Answer : Oh, it’s been a real hit! I think people, in general, like being part of something bigger. So the chance to send a material - or in the case of another project, make a small mosaic - and have that be part of a larger piece of art is really neat. And the touching and interacting definitely goes over well. Mosaic is such a tactile medium. People want to touch it, whether you want them to or not! So to make a piece that was specifically meant to be touched, well, I think it helped people scratch that itch, and understand and connect with the different materials in a new way. It’s definitely something that will be in the back of my head as I plan more pieces.
Q. Has an artwork (film, music, visuals arts, literature, etc.) ever changed your perception of nature?
Answer: I’m sure there have been several such pieces over the years, but the one that is most recent in my memory is reading Robin Wall Kimmerer’s fabulous book, Braiding Sweetgrass. While it is non-fiction, there is so much poetry to her writing. I definitely classify it as art. It has had a profound impact on how I view nature, but more importantly, how I view my relationship with it, particularly the notions of gifts and reciprocity.
Q. What are the roles art can play in fighting the climate emergency and environmental crisis in your opinion? And what can artists and art organisations do?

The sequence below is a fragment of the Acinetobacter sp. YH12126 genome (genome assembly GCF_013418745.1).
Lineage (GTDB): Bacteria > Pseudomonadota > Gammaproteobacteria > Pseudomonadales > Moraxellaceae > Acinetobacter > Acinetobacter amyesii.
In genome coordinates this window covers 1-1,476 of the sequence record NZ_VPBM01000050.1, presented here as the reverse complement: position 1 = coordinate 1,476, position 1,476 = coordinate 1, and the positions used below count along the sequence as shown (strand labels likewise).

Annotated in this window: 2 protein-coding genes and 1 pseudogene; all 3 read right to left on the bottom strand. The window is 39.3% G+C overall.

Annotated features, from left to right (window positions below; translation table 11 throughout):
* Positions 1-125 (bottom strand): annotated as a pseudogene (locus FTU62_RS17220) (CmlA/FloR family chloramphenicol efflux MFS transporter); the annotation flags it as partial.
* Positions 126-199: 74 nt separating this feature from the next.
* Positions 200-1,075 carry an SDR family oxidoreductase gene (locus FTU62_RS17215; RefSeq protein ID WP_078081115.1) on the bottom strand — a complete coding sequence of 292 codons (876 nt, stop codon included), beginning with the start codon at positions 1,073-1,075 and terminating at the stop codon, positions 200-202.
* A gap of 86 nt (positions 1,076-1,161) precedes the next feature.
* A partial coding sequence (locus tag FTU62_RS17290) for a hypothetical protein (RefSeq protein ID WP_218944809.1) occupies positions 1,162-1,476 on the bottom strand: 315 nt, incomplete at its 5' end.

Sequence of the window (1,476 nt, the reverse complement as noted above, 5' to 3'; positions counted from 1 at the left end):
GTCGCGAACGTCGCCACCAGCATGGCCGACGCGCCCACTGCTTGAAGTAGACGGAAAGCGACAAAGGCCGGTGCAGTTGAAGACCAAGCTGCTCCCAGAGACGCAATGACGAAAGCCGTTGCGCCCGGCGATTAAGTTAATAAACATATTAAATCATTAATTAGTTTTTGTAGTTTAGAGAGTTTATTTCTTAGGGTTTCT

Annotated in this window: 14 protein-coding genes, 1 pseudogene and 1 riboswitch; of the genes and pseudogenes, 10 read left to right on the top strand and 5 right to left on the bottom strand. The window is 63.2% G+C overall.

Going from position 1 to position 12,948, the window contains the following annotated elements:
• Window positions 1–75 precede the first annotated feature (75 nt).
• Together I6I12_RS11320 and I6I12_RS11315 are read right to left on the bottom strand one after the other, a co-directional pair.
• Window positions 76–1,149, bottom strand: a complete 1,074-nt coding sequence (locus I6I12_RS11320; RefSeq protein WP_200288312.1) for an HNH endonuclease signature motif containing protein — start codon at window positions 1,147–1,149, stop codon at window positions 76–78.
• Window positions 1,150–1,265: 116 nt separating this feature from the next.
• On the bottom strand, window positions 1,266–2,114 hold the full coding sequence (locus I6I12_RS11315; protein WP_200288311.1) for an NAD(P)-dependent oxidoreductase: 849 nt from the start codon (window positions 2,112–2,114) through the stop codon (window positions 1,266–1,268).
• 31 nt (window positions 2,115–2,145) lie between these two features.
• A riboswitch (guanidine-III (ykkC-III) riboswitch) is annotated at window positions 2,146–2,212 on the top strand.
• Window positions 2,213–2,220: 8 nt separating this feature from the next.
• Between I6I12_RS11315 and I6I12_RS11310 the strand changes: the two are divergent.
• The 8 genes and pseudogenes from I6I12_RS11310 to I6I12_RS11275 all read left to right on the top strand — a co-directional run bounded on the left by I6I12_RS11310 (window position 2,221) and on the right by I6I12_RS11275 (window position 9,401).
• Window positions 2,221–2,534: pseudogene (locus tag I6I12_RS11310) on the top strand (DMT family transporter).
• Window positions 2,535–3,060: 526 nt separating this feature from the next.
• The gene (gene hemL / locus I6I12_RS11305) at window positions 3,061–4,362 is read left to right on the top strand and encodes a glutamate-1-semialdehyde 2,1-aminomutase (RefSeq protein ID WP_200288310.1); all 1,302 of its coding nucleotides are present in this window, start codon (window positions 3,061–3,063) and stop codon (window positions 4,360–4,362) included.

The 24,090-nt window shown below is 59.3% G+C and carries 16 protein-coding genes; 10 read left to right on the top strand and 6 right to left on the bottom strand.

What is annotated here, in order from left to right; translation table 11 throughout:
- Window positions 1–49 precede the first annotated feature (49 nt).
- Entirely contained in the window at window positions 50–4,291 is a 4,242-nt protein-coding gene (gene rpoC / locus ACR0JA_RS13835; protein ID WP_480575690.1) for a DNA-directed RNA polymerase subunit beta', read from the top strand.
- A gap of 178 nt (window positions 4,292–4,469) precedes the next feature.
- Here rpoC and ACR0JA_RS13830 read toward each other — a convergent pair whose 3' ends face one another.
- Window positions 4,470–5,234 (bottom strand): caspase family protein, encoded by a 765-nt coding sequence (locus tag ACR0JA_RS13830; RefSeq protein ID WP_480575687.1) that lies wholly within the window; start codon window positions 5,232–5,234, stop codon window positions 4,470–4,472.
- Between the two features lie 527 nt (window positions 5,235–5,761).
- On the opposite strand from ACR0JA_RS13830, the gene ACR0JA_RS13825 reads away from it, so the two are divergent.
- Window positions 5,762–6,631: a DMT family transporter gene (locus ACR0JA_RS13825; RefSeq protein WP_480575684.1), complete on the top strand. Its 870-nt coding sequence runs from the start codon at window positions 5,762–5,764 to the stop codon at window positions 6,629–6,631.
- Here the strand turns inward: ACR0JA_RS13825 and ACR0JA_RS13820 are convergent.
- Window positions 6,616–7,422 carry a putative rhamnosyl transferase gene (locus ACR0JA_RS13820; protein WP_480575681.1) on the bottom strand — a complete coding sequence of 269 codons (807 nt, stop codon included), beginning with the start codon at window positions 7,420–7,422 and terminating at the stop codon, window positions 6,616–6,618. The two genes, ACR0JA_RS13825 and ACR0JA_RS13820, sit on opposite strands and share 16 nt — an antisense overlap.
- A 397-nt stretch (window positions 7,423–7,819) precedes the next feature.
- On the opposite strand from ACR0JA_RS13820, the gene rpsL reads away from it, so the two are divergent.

Answer: I think art has an important role to play as we reckon with the climate emergency and the many and various challenges the Anthropocene will throw at us. It can help people understand and engage with a problem in a way that facts and figures can’t, because it doesn’t necessarily come at you head-on. Instead, it can approach you subtly or indirectly, easing you into the subject. It can also help us collectively imagine a better future, sparking dialogue and debate and collaboration. I also think that art, because of the fact that it is so subjective, can provide a point of entry into so many possible conversations. It can meet people where they are, and nudge them forward (or give them a big shove if they’re ready for that!).
I think we’ve seen a rise in the number and diversity of artists and art organizations engaging with environmental issues. So one thing that they can do is just be themselves, because there’s no right or best way to advocate through art. Art touches people in so many different ways, and people respond to different artforms. What works for one person won’t work for another. So we need the full diversity of artistic voices, approaches, and media out there, working on these issues, in order to engage as many people as possible and effect change.
Q. And finally, where can we find out more about your work? Are there any projects you would like to promote?
Answer: You can find my work, and the stories behind each piece, on my website (www.sperlingmosaics.com) and can follow me on Instagram, Twitter, and Facebook (all @sperlingmosaics).
I was particularly fascinated by the notion of 'gentle discomfort' discussed by Julie:
"In my work I strive to create tension by walking the line between beauty and destruction and, in doing so, bringing people to a place of gentle discomfort."
There is something profoundly true about that statement, and I am certain it will resonate with many artists trying to engage audiences with difficult issues such as the climate emergency. It has certainly given me a lot to think about!
How do you achieve that balance in your own practice?
Please share your thoughts with us by commenting on this post or on social media, or email me at firstname.lastname@example.org if you would like to participate on the blog.